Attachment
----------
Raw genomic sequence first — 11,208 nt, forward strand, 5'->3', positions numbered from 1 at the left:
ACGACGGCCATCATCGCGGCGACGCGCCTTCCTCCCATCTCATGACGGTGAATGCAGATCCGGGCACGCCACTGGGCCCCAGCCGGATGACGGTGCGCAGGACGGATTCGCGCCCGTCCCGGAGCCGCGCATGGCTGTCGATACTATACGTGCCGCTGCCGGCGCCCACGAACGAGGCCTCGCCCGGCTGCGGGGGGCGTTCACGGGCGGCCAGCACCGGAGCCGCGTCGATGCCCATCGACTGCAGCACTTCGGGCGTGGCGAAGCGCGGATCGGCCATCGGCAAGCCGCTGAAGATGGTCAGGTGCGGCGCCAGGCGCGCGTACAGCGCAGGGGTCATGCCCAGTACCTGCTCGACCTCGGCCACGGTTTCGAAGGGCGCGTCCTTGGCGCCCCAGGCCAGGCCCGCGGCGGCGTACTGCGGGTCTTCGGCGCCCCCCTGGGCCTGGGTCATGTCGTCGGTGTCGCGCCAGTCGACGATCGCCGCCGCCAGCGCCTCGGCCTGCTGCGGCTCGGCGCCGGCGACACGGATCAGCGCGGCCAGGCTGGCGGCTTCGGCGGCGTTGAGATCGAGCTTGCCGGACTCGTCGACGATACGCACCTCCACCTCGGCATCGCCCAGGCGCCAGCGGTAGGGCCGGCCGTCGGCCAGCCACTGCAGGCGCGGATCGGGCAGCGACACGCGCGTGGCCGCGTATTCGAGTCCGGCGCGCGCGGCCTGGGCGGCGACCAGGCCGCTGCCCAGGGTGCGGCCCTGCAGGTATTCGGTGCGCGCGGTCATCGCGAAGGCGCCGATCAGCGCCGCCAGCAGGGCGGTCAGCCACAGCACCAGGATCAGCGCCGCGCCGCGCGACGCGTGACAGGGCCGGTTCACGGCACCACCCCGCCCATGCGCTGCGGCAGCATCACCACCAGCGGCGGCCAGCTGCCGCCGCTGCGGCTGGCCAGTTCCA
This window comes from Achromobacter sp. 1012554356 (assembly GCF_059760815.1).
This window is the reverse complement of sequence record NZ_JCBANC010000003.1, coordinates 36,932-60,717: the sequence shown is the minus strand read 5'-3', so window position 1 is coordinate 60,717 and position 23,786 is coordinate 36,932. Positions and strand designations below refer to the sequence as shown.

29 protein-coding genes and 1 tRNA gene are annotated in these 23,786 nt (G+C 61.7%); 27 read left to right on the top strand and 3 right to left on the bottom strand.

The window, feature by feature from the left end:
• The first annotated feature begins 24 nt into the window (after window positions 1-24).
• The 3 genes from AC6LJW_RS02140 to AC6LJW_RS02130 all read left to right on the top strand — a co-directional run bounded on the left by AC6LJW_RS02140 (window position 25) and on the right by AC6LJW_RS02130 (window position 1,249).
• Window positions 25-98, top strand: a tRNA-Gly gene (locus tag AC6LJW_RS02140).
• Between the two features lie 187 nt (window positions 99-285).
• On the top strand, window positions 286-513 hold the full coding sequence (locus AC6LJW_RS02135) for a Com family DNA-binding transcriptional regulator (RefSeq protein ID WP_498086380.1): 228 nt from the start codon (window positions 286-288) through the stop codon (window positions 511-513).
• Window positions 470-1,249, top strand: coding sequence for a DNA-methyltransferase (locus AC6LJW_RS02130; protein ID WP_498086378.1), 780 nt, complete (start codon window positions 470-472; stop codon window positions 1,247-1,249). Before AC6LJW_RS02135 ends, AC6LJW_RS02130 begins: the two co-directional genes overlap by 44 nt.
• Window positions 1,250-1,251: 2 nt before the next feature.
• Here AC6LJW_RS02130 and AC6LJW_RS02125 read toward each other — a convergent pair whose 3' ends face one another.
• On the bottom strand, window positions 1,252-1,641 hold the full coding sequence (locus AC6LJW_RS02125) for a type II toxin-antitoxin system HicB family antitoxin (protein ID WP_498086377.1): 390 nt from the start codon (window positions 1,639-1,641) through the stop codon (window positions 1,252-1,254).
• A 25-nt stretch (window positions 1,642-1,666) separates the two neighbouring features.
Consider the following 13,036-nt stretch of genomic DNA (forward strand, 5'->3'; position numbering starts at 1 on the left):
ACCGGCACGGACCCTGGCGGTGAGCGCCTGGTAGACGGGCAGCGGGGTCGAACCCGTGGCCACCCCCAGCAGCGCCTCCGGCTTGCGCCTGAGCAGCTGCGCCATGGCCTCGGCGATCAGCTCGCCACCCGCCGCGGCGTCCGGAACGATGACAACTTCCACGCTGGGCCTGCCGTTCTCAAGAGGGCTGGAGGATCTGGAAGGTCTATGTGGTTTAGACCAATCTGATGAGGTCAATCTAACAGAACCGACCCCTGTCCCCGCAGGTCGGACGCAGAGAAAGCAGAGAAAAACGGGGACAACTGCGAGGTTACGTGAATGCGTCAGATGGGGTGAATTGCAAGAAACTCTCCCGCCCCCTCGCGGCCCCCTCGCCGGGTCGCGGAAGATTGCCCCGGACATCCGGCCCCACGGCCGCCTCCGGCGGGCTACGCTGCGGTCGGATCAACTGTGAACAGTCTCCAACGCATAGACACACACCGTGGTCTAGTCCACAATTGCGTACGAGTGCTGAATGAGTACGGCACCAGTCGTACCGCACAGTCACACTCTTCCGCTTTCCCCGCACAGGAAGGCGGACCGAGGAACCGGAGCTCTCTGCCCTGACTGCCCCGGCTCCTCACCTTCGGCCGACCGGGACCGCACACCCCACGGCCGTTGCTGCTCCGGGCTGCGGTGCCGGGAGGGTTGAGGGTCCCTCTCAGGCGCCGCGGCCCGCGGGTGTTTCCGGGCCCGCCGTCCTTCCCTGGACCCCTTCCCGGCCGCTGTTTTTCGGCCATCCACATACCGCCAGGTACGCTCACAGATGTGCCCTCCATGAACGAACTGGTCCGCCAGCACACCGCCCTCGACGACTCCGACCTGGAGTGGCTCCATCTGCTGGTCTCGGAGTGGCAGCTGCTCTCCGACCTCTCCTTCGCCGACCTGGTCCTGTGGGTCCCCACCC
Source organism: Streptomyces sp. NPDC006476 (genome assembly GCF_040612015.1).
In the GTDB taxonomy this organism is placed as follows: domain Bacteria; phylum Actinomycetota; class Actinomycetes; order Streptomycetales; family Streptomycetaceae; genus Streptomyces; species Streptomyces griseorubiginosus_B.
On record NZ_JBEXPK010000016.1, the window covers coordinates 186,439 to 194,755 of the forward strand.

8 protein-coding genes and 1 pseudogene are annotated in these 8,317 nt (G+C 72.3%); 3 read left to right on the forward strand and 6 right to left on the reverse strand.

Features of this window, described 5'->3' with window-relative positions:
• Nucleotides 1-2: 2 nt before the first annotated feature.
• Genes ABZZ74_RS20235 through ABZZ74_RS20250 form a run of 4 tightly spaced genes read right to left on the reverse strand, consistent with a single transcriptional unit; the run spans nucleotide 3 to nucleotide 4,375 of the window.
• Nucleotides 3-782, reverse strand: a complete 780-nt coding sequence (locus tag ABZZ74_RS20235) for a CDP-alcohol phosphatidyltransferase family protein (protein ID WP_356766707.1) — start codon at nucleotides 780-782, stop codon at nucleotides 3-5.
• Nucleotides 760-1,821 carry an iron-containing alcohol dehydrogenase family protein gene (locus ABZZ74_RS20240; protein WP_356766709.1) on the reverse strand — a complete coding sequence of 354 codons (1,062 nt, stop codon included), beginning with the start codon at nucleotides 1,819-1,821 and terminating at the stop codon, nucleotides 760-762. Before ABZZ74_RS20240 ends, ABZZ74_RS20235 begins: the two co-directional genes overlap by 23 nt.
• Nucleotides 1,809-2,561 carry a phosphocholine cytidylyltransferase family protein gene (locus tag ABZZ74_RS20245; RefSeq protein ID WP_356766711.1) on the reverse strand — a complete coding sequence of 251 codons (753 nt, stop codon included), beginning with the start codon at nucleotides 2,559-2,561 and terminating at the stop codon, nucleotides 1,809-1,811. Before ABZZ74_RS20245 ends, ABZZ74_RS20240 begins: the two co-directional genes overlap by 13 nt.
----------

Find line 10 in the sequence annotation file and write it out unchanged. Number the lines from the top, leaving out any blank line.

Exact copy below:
• Between the two features lie 187 nt (window positions 99-285).